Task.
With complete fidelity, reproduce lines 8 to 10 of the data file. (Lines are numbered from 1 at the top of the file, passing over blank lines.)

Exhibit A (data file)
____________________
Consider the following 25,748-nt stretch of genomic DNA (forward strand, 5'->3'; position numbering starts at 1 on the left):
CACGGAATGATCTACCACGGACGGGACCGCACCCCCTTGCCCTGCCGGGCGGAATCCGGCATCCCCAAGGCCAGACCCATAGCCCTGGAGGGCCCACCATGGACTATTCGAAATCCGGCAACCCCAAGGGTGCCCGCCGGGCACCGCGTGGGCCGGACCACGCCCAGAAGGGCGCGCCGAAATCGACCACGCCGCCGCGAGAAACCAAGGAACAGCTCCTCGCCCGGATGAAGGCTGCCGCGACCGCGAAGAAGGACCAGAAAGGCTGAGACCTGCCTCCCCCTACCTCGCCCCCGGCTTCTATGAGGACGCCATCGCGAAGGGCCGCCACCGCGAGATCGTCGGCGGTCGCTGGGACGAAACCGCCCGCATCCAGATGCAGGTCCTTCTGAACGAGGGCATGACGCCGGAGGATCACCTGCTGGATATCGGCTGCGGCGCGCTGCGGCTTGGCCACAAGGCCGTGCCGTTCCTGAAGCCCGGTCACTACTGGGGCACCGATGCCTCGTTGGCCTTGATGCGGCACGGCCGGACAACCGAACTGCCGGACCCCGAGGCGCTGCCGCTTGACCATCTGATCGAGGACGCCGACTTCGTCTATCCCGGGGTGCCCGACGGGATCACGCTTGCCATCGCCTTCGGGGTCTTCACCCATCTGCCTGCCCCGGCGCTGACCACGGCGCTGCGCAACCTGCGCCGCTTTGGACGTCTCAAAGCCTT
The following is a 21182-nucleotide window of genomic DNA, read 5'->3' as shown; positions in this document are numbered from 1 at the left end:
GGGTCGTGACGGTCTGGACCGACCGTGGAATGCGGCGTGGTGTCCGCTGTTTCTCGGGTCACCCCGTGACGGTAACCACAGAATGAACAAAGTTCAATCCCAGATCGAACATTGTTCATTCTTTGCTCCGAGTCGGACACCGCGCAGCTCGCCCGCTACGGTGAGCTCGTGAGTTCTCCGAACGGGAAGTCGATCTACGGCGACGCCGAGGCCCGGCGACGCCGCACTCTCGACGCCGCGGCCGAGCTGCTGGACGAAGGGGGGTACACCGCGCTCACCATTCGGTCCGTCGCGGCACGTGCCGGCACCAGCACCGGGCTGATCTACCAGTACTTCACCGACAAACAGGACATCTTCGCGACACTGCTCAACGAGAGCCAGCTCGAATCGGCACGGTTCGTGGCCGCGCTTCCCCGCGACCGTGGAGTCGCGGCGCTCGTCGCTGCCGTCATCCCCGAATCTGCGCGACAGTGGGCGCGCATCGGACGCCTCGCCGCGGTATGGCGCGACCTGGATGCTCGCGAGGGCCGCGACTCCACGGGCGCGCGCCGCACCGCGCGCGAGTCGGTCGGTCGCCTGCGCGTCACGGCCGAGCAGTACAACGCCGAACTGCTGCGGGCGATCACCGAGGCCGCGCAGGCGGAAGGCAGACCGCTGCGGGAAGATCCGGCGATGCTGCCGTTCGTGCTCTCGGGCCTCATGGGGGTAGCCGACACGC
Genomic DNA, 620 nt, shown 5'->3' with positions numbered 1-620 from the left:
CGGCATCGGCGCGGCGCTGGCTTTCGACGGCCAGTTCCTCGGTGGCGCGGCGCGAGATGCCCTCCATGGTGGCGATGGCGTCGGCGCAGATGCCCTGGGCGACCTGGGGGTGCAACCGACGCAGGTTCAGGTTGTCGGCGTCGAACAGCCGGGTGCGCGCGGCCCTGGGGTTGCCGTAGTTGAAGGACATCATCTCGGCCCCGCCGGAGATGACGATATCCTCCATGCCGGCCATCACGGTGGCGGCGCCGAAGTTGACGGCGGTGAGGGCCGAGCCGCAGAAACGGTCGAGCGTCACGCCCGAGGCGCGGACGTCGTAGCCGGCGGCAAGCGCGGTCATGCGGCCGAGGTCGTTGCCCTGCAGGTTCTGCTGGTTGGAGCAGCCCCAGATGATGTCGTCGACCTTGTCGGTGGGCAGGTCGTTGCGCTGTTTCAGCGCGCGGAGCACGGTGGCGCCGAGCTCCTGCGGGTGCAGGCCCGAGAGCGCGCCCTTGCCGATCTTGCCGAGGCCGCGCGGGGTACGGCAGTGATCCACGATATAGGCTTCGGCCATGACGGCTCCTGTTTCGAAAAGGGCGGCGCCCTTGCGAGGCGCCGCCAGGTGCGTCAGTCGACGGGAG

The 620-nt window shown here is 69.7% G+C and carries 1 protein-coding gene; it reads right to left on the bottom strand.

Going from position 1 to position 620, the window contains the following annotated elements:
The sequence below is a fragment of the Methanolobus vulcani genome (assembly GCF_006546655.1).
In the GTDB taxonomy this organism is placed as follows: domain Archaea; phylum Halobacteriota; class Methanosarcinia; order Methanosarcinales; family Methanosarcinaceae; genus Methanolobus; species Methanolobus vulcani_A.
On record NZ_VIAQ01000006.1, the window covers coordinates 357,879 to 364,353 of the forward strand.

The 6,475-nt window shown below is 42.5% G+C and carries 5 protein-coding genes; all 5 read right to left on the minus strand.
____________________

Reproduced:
Going from position 1 to position 620, the window contains the following annotated elements:
The sequence below is a fragment of the Methanolobus vulcani genome (assembly GCF_006546655.1).
In the GTDB taxonomy this organism is placed as follows: domain Archaea; phylum Halobacteriota; class Methanosarcinia; order Methanosarcinales; family Methanosarcinaceae; genus Methanolobus; species Methanolobus vulcani_A.